Re: [PATCH v2] string_helpers: fix precision loss for some inputs

From: Rasmus Villemoes
Date: Wed Nov 04 2015 - 04:02:25 EST

On Wed, Nov 04 2015, James Bottomley <James.Bottomley@xxxxxxxxxxxxxxxxxxxxx> wrote:

> On Wed, 2015-11-04 at 00:26 +0100, Rasmus Villemoes wrote:
>> On Tue, Nov 03 2015, James Bottomley <James.Bottomley@xxxxxxxxxxxxxxxxxxxxx> wrote:
>> >> Please spell it U32_MAX
>> >
>> > Why? there's no reason not to use the arithmetic UINT_MAX here. Either
>> > works, of course but UINT_MAX is standard.
>> We're dealing with explicitly sized integers
> An integer is explicitly sized: it's 32 bits. That's why UINT_MAX is
> a universal constant.

In the Linux universe, yes. It's kind of amusing how you try to argue
based on the UINT_MAX name being (defined in a) standard while at the same
time very much rely on sizeof(int) having a value which is not specified
by the standard. I repeat:

>> U32_MAX is the natural name for the appropriate constant.

(and it's defined right next to UINT_MAX in kernel.h, so it's not like
you'd have to introduce that macro).

>> Also, you could do > U32_MAX instead of >= U32_MAX, but that's unlikely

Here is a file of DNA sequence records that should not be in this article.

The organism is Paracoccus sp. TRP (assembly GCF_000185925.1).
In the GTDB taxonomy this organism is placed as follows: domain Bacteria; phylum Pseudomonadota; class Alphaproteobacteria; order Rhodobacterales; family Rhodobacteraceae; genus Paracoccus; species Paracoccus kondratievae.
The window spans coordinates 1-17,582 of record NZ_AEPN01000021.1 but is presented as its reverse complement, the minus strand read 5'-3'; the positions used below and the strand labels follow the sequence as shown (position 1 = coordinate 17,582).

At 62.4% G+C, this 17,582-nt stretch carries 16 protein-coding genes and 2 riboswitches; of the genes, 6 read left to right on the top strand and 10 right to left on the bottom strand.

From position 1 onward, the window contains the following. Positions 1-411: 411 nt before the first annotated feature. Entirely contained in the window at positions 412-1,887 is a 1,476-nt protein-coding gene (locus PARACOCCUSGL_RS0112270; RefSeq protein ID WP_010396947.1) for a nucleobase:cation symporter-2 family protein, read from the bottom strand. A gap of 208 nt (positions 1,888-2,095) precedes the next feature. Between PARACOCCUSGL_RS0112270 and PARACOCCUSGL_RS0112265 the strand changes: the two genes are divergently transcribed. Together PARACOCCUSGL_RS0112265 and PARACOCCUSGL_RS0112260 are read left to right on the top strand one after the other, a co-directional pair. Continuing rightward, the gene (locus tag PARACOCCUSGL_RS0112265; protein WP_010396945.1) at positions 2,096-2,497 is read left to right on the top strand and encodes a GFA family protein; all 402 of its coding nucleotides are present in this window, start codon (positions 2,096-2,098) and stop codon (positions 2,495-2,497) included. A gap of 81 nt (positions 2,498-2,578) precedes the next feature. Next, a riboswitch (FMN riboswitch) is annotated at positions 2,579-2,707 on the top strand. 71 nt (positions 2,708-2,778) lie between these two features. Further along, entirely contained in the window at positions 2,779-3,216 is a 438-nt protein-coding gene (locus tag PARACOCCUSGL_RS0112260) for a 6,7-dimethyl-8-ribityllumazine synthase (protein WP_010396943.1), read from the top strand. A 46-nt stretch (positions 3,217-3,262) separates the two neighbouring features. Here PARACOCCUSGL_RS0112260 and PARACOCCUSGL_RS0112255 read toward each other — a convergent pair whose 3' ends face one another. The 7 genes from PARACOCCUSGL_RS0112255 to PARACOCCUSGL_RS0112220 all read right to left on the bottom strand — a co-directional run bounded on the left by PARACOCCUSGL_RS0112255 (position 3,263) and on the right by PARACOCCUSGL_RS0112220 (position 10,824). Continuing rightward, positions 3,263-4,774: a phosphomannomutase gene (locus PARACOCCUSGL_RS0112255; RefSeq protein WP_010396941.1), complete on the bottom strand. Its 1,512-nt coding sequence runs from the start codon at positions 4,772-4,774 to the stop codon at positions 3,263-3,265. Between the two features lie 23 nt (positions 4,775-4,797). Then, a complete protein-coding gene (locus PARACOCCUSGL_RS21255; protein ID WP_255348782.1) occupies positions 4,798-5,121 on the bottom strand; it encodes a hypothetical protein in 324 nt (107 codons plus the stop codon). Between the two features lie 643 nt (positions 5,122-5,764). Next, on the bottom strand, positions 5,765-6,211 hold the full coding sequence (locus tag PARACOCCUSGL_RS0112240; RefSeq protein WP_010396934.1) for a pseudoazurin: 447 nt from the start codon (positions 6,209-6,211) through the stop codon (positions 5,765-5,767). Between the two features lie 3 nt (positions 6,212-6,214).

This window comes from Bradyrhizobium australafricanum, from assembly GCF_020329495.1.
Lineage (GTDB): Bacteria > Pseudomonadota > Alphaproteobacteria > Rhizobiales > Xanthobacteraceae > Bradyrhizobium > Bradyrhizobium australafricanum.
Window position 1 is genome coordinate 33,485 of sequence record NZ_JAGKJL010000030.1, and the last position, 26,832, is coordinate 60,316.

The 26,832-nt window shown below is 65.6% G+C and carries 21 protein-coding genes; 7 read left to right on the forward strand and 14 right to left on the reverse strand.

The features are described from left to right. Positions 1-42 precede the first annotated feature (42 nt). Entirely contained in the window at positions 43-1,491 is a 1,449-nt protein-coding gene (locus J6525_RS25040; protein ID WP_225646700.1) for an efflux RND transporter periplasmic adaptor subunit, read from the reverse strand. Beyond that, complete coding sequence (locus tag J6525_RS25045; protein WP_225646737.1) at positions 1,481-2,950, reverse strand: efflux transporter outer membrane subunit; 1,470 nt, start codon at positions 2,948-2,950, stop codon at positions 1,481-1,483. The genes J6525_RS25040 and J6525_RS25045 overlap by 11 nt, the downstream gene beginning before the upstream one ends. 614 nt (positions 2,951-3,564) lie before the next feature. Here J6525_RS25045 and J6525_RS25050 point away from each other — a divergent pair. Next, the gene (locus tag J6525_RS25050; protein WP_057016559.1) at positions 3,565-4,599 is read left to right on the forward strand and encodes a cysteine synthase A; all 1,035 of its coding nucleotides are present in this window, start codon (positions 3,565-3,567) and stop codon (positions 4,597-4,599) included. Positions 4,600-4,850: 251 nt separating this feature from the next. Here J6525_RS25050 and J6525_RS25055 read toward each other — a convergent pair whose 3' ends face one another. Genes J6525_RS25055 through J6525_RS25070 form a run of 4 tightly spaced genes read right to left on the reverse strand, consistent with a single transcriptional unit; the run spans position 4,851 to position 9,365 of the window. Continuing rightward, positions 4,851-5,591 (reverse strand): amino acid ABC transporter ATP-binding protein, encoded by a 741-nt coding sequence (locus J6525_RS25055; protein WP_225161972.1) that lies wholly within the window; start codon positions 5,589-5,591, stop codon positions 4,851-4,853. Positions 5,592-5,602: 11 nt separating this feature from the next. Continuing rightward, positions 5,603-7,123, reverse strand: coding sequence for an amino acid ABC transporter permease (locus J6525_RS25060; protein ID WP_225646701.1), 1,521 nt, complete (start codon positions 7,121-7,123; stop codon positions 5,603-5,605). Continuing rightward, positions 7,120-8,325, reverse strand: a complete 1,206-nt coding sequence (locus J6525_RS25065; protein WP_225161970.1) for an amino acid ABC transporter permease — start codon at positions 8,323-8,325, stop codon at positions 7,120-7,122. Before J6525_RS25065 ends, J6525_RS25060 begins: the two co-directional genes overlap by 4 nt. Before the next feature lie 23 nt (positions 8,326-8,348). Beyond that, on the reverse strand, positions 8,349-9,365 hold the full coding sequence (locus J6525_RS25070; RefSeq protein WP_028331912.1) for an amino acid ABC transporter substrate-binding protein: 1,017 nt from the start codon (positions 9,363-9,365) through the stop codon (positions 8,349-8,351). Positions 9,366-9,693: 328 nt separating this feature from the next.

>> to make any difference (well, except it might generate slightly better
>> code, since it would allow gcc to just test the upper half for being 0,
>> which might be cheaper on some architectures than comparing to a
>> literal).
> Heh if we're going to be that concerned about the code generation, then
> we should just tell gcc exactly how to do it instead of hoping it can
> work it out for itself, so
> while (blk_size >> 32) {
> ...

Nah, that would still require the compiler to be able to transform that
to the other form, which apparently it isn't. On x86_64, the simplest
is to load U32_MAX once into a register and then do r/r comparisons, but
when it's possible to directly test the upper half (e.g. when the 64 bit
value is represented in a pair of 32 bit registers) that's much
simpler. gcc generates good code for 'blk_size > U32_MAX' on both x86_64
and x86_32, but ends up doing an extra cmp on x86_32 for >=, and ends up
doing mov,shift,test inside the loop on x86_64 for 'blk_size >> 32'.

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